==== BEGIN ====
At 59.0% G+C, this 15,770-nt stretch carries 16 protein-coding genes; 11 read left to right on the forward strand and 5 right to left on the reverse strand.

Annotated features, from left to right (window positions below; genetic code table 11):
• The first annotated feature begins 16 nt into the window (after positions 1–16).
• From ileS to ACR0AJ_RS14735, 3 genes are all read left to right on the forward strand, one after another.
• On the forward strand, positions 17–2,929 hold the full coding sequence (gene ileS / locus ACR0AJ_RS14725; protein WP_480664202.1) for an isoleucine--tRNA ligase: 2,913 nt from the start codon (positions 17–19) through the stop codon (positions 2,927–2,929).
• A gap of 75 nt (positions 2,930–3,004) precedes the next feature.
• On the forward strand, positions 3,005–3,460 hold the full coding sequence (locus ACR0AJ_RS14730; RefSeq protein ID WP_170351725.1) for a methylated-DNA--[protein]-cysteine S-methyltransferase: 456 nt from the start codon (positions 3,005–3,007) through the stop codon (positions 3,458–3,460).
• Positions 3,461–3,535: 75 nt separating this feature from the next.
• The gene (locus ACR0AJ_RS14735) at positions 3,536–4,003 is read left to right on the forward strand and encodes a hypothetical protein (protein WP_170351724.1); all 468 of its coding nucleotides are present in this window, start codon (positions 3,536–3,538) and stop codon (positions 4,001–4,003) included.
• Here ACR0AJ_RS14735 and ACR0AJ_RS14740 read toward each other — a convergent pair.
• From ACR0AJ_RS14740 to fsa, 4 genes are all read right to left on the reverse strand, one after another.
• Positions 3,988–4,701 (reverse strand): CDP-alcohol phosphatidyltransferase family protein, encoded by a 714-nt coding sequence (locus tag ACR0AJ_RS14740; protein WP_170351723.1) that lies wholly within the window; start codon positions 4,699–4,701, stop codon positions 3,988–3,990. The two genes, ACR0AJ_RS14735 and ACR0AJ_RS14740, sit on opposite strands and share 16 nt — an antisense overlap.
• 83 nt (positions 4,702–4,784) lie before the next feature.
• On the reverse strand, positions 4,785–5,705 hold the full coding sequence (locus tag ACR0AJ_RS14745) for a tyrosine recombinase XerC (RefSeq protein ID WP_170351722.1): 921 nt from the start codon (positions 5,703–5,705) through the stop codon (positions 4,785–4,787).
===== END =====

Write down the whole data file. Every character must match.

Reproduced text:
At 59.0% G+C, this 15,770-nt stretch carries 16 protein-coding genes; 11 read left to right on the forward strand and 5 right to left on the reverse strand.

Annotated features, from left to right (window positions below; genetic code table 11):
• The first annotated feature begins 16 nt into the window (after positions 1–16).
• From ileS to ACR0AJ_RS14735, 3 genes are all read left to right on the forward strand, one after another.
• On the forward strand, positions 17–2,929 hold the full coding sequence (gene ileS / locus ACR0AJ_RS14725; protein WP_480664202.1) for an isoleucine--tRNA ligase: 2,913 nt from the start codon (positions 17–19) through the stop codon (positions 2,927–2,929).
• A gap of 75 nt (positions 2,930–3,004) precedes the next feature.
• On the forward strand, positions 3,005–3,460 hold the full coding sequence (locus ACR0AJ_RS14730; RefSeq protein ID WP_170351725.1) for a methylated-DNA--[protein]-cysteine S-methyltransferase: 456 nt from the start codon (positions 3,005–3,007) through the stop codon (positions 3,458–3,460).
• Positions 3,461–3,535: 75 nt separating this feature from the next.
• The gene (locus ACR0AJ_RS14735) at positions 3,536–4,003 is read left to right on the forward strand and encodes a hypothetical protein (protein WP_170351724.1); all 468 of its coding nucleotides are present in this window, start codon (positions 3,536–3,538) and stop codon (positions 4,001–4,003) included.
• Here ACR0AJ_RS14735 and ACR0AJ_RS14740 read toward each other — a convergent pair.
• From ACR0AJ_RS14740 to fsa, 4 genes are all read right to left on the reverse strand, one after another.
• Positions 3,988–4,701 (reverse strand): CDP-alcohol phosphatidyltransferase family protein, encoded by a 714-nt coding sequence (locus tag ACR0AJ_RS14740; protein WP_170351723.1) that lies wholly within the window; start codon positions 4,699–4,701, stop codon positions 3,988–3,990. The two genes, ACR0AJ_RS14735 and ACR0AJ_RS14740, sit on opposite strands and share 16 nt — an antisense overlap.
• 83 nt (positions 4,702–4,784) lie before the next feature.
• On the reverse strand, positions 4,785–5,705 hold the full coding sequence (locus tag ACR0AJ_RS14745) for a tyrosine recombinase XerC (RefSeq protein ID WP_170351722.1): 921 nt from the start codon (positions 5,703–5,705) through the stop codon (positions 4,785–4,787).